Demand for Ferrari's GT3 racer is at an all-time high. Better get your order in, then…
By Cam Tait / Tuesday, 8 November 2022 / Loading comments
Economies across the globe may be in freefall, but customer racing appears to be at an all-time high. So much so, in fact, that Ferrari is making it easier for its ultra-wealthy clienti to purchase or upgrade their racing machinery by treating its all-new 296 GT3 car as one of its regular models – configurator and all.
That’s right, it’s the Prancing Horse’s first racing model to be given the configurator treatment, allowing customers to wander into showrooms with a code for their ideal GT3 spec. And there are more options that you might expect on a car that does without leather, sat nav and wireless charging. To start with, the GT3 comes with the usual mix of colour options, including the new-for-2022 Rosso Imola and bare carbon fibre, along with a decal set that matches the launch car. This is clearly for customers who want to buy a GT3 to win a game of track day Top Trumps, or simply for the sake of owning one, as those who intend to race it will plaster the exterior with their own colour scheme and sponsors.
Next up, you’ll need to pick the configuration of your car. If you intend to enter the Nurburgring 24 Hour or take a spot on 24 Hours of Le Mans grid for the switch to GT3 cars in 2024, then you’ll want to spec the 24H Lights Pack. These add an extra set of LEDs to the front bumper either side of the Ferrari badge. Yellow tints for the headlights are available, too. These are mandatory for some endurance events and make an already fetching GT3 car look even better. No wheel options here, sadly, but you can choose whether you want black or gold anodising on the tips of the centre lock wheels. It’s the little details that matter, right?
There’s a surprising amount of interior customisation for a car that doesn’t really have one. You can spec either red or blue fabric for the racing seat – though we’re disappointed there’s no option for an early-90s F1-style crema suede – plus there are a bunch of colours for the Sabelt six-point harnesses. You can even install a second seat if you fancy taking your mates out for a few passenger laps. And while there’s no need for infotainment, you can spec a marshalling display that relays real-time flag waving and a handy rear-view camera that should reduce the number of trips to see the stewards.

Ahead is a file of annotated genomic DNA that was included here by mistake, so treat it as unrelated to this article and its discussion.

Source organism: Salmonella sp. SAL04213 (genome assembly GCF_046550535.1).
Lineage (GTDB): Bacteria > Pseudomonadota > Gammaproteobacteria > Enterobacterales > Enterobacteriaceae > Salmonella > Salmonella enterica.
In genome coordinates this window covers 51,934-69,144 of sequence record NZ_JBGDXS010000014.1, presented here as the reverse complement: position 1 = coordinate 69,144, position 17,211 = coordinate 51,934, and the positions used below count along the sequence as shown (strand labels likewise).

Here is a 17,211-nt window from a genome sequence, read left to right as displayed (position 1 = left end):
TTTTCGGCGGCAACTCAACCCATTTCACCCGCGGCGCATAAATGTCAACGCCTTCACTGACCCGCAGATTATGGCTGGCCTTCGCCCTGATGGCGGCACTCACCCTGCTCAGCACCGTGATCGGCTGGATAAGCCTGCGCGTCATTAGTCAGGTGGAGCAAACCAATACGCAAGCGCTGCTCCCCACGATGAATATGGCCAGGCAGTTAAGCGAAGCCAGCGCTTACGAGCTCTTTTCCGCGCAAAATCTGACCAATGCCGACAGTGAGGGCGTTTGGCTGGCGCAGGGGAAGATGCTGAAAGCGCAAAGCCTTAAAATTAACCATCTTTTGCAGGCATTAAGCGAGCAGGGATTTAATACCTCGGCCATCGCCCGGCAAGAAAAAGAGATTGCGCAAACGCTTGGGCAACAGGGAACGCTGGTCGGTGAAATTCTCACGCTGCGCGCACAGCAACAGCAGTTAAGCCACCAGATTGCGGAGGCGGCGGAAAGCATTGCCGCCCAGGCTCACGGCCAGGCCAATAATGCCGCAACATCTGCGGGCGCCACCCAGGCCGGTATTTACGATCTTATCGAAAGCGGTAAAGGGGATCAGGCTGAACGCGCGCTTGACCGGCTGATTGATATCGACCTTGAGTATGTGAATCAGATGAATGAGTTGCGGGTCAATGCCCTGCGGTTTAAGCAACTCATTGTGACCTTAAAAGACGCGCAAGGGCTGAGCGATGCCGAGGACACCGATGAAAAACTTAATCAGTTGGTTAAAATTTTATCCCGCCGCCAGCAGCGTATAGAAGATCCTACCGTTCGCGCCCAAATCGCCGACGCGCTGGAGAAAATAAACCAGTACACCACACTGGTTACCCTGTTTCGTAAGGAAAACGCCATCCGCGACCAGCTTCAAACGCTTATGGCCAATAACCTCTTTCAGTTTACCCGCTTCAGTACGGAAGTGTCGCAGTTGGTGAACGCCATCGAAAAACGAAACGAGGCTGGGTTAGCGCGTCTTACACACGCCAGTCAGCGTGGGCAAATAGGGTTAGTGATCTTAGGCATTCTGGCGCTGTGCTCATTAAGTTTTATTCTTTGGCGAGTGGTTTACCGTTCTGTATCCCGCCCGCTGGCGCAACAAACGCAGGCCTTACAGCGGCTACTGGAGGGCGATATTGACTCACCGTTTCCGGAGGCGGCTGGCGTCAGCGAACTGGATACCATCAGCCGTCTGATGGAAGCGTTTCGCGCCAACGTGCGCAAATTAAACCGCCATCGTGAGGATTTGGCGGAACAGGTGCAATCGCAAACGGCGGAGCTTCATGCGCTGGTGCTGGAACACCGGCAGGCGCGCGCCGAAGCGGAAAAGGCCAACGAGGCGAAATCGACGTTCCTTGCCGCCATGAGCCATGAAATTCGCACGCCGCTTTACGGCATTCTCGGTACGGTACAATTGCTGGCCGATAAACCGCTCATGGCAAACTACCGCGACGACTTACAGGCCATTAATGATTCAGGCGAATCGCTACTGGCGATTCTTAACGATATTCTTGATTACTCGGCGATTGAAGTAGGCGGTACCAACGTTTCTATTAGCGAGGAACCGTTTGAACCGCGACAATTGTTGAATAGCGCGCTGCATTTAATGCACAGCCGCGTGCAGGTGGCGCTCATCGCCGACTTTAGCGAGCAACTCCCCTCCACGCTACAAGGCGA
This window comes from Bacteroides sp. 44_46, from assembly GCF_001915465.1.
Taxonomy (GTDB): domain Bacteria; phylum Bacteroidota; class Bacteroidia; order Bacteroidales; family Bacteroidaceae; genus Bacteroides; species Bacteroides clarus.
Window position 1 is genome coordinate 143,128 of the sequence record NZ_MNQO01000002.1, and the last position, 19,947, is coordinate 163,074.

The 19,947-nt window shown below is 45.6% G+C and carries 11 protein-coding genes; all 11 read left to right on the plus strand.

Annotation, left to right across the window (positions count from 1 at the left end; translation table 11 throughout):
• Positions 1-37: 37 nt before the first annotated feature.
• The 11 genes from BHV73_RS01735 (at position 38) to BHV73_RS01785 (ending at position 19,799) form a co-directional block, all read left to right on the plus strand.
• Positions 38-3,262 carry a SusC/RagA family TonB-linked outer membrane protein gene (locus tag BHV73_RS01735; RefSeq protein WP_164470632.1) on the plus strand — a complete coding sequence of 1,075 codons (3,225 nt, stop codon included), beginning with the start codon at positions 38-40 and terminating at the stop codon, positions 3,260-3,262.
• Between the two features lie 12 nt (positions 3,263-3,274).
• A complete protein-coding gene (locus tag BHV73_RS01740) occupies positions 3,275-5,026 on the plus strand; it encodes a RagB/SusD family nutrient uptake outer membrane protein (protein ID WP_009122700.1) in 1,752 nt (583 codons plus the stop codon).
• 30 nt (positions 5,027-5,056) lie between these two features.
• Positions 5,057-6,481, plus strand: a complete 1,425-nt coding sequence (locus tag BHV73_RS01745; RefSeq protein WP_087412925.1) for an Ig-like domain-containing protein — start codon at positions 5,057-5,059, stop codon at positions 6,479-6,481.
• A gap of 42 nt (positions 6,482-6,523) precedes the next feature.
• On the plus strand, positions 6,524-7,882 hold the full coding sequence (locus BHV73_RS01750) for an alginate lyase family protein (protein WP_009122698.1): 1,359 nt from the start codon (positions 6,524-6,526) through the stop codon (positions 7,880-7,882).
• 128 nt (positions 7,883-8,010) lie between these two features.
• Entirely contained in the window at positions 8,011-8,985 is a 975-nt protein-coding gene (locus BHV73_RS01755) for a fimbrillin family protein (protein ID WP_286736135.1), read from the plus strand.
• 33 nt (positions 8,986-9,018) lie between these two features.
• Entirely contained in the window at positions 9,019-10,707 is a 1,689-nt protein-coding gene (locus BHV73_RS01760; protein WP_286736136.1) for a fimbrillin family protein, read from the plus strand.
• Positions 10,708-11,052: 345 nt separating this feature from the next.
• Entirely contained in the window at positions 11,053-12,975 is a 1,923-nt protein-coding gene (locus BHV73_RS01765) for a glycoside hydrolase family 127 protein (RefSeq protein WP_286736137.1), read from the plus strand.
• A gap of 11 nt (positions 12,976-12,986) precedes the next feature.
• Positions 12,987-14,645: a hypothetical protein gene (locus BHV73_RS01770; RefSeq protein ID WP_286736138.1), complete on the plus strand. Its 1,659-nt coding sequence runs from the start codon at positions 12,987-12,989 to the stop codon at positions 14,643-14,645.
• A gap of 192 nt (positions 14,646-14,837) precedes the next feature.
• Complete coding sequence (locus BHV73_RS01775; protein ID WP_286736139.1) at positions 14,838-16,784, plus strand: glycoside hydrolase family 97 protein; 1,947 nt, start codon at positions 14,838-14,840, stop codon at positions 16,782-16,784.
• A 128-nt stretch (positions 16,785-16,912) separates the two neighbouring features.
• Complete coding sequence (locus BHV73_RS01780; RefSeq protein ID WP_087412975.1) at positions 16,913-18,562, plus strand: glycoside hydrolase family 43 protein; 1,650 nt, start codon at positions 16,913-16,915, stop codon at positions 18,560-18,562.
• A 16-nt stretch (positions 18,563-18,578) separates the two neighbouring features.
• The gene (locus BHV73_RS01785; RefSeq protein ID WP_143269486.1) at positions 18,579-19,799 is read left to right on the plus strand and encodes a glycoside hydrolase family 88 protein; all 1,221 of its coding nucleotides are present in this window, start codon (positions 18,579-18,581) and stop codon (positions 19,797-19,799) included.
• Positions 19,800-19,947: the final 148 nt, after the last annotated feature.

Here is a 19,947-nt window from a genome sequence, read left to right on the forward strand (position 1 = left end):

As it’s built for GT3 regs, there are no performance packs or extra driving modes to give you an edge over the competition. That means you get the road car’s 3.0-litre turbocharged V6, albeit without the hybrid system, which sends a restricted 600hp to the rear wheels. Further power restrictions can be applied if the balance of performance adults don’t look favourably upon you, along with success ballast applied on top of the 1,250kg dry weight if you’re whooping the competition. Compared to the road car, the wheelbase has been increased by 60mm and, naturally, the track has been greatly increased at the front and rear. An assortment of fins and a giant rear wing improve peak downforce by 20 per cent over the old 488 GT3. And, no, the configurator doesn’t come with a rear-wing delete option, which is probably for the best.
The configurator is all in the name of streamlining the customer racing experience, with Ferrari now handling sales of its GT3 cars in its showrooms. This new approach has, apparently, put demand for a Ferrari GT3 racer at an all-time high. Pricing hasn’t been confirmed, but deliveries are due to get underway next year before the 296 GT3 makes its Le Mans debut alongside the new 499P hypercar prototype in 2024. Or, you know, you could come and join us for the centenary event next year…
Take a look at the configurator here
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